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Sex differences in effects of low level domoic acid exposure

Lookup NU author(s): Andrew Baron, Professor Stephen Rushton, Dr Christopher Morris, Professor Peter Blain, Dr Sarah Judge


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Consumption of seafood containing the phytoplankton-derived toxin domoic acid (DOM) causes neurotoxicity in humans and in animals. It has been reported that DOM-induced symptoms may be more severe in men than women, but to date the effect of sex on DOM-induced effects in adults is not known. We investigated sex differences in DOM-induced effects in adult rats. Since low level exposure is of greatest relevance to human health (due to DOM regulatory limit), we examined the effects of low level exposure. Adult male and female Sprague Dawley rats were administered a single intraperitoneal injection of DOM (0, 1.0, 1.8mg/kg). Behaviour was monitored for 3h and immunohistochemistry in the dorsal hippocampus and olfactory bulb was also examined. DOM increased locomotor and grooming activity, compared to vehicle group. DOM exposure also significantly increased stereotypic behaviours and decreased phosphorylated cAMP response element-binding protein immunoreactivity (pCREB-IR). There was no effect of sex on the magnitude of the behavioural responses, but the onset of DOM-induced locomotor activity and ear scratches was quicker in females than in males. Mixed effect modelling revealed the predicted peak in locomotor activity in response to DOM was also quicker in females than in males. Severe toxicity was evident in 2/7 male rats and 0/8 female rats dosed with 1.8mg/kg DOM. These data suggest that males exposed to low level DOM may be more susceptible to severe neurotoxicity, whereas females are affected more quickly. Understanding sex differences in DOM-induced neurotoxicity may contribute to future protective strategies and treatments.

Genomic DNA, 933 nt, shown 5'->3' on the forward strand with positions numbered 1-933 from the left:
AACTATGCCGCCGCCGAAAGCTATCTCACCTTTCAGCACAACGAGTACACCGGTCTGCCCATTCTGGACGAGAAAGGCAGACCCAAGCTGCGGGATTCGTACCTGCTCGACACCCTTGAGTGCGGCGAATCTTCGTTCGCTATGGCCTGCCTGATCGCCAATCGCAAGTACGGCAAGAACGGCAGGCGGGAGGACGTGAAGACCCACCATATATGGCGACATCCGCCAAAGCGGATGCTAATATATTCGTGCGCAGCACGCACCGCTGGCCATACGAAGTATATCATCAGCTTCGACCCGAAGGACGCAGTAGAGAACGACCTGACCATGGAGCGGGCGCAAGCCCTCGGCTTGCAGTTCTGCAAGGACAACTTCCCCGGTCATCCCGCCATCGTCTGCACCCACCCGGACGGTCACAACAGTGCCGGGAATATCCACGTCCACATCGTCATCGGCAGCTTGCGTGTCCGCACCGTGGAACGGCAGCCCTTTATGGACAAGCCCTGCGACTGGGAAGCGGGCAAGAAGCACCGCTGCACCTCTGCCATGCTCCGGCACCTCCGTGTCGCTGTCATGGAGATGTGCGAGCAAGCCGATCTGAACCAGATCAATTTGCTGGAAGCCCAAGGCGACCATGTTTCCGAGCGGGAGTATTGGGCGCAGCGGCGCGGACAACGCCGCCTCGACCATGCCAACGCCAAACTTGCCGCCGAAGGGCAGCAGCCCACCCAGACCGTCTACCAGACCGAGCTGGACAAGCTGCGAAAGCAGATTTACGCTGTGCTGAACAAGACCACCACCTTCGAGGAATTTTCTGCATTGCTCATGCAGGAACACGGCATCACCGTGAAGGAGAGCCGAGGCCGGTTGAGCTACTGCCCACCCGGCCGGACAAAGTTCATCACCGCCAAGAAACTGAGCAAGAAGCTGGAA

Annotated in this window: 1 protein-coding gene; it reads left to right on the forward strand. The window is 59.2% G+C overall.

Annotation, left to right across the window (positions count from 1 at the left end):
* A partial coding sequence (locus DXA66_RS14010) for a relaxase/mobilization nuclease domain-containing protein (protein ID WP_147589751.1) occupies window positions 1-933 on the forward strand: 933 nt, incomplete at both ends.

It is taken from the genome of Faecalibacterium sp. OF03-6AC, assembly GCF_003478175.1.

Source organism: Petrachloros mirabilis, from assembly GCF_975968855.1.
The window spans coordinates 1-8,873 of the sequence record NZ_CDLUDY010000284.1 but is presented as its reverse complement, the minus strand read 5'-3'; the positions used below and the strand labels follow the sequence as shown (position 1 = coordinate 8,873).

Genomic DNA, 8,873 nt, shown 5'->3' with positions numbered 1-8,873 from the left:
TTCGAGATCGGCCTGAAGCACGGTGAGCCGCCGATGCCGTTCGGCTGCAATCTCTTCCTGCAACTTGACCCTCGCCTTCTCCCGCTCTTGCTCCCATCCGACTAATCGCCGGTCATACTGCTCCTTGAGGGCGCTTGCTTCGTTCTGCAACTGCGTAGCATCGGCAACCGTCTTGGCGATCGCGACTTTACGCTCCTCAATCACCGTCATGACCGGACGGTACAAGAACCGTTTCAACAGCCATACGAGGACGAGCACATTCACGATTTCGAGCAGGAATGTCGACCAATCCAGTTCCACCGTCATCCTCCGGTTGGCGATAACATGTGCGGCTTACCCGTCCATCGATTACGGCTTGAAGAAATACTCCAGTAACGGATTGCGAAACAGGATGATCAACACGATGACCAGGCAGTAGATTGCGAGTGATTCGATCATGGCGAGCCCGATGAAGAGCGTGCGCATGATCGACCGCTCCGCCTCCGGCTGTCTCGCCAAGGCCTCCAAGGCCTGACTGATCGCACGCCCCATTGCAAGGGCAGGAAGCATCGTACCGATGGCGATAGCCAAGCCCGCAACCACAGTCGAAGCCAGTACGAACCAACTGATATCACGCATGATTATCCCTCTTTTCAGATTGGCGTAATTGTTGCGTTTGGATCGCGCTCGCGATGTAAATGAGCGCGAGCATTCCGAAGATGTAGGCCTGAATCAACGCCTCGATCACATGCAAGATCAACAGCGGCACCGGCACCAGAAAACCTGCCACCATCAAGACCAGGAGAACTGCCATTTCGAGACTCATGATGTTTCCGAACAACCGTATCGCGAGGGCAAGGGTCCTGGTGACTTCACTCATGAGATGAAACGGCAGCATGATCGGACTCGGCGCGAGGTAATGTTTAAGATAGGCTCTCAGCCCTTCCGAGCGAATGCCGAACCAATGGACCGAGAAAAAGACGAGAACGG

Publication metadata

Author(s): Baron AW, Rushton SP, Rens N, Morris CM, Blain PG, Judge SJ

Publication type: Article

Publication status: Published

Journal: NeuroToxicology

Year: 2013

Volume: 34

Pages: 1-8

Print publication date: 22/10/2012

ISSN (print): 0161-813X

ISSN (electronic): 1872-9711

Publisher: Elsevier


DOI: 10.1016/j.neuro.2012.10.010

PubMed id: 23099319


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Funder referenceFunder name
Health Protection Agency, UK
G0600309Medical Research Council, UK